2. Super suggestions here for any seasoned writer or untested “chef” concocting words on the page. The example of the Vietnamese topics that took a while to gel or congeal works nicely–leavens the rest. Now I’m nervous because I can’t tell if there’s a spell checker at work here to help me if I misspell anything… and there’s no time to chase up a dictionary tonight well after midnight!

    Liked by 3 people

  3. Great, great piece. I lack the patience to read and re-read my posts. Mainly because I think if I do that I will change too much. I like that raw, natural feeling in my writings. I do think I will follow and learn from your process too. Thank you for sharing.

    Liked by 3 people

  4. I loved the beginning! Very true. I have to remember that editing is part of it. The number of edits doesn’t matter. Writing can be a slow, and scary process. Thanks for reminding me that I shouldn’t fear editing my pieces. 🙂

    Liked by 2 people

  5. I think writing can have such a complex relationship with time. The more time you have, the better you can make it. But, the more pressed you are, the more “incomplete” you’re likely to feel about it. Which happens more often, both due to stricter deadlines and procrastination habits. Sometimes, I like to see rougher versions of things, especially of “classics”, like manuscripts of long dead writers. It makes them more human, and gives them personality.
    Beautiful post! Congratulations on being featured on Freshly Pressed!

    Liked by 3 people

  6. I have to agree with you on the necessity of proofreading before publishing a polished essay. On the other hand, I believe in spontaneity, which is often the part that gets missed from the final work. When we try to reason too much, we often end up with something that is perfect in form, but lacks profound content. Your story about how your essay evolved from culinary to climate change is great. The bigger the context the better. In this case, I’m happy that your friend pointed you in the right direction.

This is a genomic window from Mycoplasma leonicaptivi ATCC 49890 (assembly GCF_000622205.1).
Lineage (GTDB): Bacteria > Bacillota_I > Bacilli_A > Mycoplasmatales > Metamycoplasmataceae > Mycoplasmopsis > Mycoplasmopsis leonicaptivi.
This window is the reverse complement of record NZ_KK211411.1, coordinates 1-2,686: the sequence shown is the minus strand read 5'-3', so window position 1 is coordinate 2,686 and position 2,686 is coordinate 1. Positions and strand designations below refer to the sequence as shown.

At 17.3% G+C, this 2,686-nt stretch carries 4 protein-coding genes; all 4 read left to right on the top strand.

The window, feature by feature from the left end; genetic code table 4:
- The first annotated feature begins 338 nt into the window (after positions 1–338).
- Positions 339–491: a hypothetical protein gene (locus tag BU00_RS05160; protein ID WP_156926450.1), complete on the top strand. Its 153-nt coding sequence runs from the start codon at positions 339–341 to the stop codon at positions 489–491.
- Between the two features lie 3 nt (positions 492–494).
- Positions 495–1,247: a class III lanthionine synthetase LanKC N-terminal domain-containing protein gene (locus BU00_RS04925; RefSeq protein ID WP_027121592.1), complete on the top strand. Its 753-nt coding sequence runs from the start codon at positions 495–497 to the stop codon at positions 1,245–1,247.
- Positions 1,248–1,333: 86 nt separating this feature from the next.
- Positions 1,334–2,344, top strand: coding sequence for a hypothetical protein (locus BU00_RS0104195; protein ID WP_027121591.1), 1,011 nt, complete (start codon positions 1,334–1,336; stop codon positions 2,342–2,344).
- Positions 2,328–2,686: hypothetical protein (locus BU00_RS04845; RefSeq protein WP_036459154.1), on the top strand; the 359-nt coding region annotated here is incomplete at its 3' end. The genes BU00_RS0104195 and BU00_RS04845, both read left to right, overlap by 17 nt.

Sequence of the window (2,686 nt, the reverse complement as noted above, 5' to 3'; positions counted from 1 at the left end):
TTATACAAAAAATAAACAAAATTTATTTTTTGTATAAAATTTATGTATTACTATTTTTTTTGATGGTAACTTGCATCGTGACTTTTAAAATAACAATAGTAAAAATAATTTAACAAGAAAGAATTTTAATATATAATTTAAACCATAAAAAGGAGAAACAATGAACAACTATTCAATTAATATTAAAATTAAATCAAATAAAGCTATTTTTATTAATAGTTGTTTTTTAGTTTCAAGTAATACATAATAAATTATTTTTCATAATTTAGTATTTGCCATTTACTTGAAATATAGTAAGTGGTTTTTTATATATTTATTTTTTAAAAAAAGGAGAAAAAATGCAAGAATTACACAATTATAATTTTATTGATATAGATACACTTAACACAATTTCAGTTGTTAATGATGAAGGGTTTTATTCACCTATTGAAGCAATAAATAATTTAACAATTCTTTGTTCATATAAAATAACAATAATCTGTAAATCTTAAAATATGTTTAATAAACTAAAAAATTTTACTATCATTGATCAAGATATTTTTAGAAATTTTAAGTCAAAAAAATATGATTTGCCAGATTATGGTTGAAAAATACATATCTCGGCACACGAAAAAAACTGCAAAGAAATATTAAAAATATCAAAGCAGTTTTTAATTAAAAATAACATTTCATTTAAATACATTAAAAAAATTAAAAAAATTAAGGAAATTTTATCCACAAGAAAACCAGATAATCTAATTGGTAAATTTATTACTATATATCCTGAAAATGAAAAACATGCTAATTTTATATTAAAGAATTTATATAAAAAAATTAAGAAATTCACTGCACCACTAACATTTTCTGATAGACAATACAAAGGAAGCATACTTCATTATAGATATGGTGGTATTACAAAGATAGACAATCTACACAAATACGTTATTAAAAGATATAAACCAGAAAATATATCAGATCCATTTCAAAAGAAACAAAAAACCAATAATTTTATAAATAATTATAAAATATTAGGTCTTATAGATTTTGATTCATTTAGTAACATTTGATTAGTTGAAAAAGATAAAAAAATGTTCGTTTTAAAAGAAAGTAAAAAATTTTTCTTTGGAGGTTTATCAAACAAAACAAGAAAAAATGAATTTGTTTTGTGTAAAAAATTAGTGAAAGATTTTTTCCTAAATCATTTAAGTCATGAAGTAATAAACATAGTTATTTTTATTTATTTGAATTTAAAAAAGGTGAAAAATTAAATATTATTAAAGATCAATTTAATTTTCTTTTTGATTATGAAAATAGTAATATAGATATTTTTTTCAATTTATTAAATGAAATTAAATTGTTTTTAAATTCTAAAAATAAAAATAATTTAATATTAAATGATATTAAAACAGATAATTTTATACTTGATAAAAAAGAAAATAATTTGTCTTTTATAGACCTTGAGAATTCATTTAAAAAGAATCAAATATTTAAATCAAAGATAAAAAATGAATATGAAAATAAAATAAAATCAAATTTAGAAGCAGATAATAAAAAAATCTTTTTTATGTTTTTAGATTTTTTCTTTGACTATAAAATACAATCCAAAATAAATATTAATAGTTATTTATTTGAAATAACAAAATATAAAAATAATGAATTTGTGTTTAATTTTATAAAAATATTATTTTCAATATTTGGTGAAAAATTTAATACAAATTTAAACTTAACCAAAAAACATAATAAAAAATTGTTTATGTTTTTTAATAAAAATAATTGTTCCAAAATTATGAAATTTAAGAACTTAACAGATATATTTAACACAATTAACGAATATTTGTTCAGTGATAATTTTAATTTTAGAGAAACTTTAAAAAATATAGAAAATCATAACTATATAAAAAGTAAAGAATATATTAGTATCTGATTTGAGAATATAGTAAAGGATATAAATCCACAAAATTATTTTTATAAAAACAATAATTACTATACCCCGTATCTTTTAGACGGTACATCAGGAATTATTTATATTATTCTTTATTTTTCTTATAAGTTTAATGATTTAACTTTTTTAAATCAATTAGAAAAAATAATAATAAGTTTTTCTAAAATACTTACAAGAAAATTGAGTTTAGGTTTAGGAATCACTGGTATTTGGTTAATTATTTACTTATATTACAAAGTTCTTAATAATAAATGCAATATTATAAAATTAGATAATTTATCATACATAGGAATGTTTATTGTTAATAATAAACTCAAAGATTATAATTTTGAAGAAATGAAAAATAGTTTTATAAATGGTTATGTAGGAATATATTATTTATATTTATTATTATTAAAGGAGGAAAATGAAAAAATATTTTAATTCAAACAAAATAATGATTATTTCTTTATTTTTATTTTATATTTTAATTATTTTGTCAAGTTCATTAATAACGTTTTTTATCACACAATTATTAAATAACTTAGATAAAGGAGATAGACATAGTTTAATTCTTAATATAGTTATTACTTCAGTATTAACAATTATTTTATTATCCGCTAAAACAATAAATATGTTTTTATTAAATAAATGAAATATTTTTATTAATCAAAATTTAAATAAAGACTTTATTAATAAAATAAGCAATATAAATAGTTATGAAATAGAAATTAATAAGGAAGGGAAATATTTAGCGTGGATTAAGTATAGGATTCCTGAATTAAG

Liked by 2 people

  7. “Be slow to speak.” Isn’t that what we are advised to do? Yet how many develop that instruction as a first habit?

    If people talked like they write, this world would be a much quieter place. Common sense would dominate society. And though world peace would still elude us, we would know the reason why.

    Isn’t it curious how we apply such diligence to words that are written down for the ages to peruse? How is it that we don’t seem to be willing to apply this to our conversations?

    An entire eternity of thoughts accompany this response. But what is the volume of possible replies?

    Liked by 2 people

  8. I absolutely loved the way you intertwined the writing process with baking. It worked perfectly! Writing about writing is always a bit pretentious, but through this lovely analogy it felt fresh and exciting, and provided a new perspective on the process. Congratulations and keep it up!

    Liked by 2 people

  9. Reblogged this on First Entry 1.5.14 and commented:
    While I am still working on gaining the courage to post things I write, like truly and thoughtfully write, I know that I closely relate to this post. My brother helped me set this blog up (thanks bro) and quickly typed my first blog, but I’m excited to get rolling with this thing.

    Liked by 2 people

  10. I had to learn the hard way about why I needed to take the advice you suggested. I now write my posts out in my WP app, leave them alone a few days and then come back to them. This also works for longer pieces such as short stories and novels. Thank you for writing about and clarifying this strategy.

    Liked by 3 people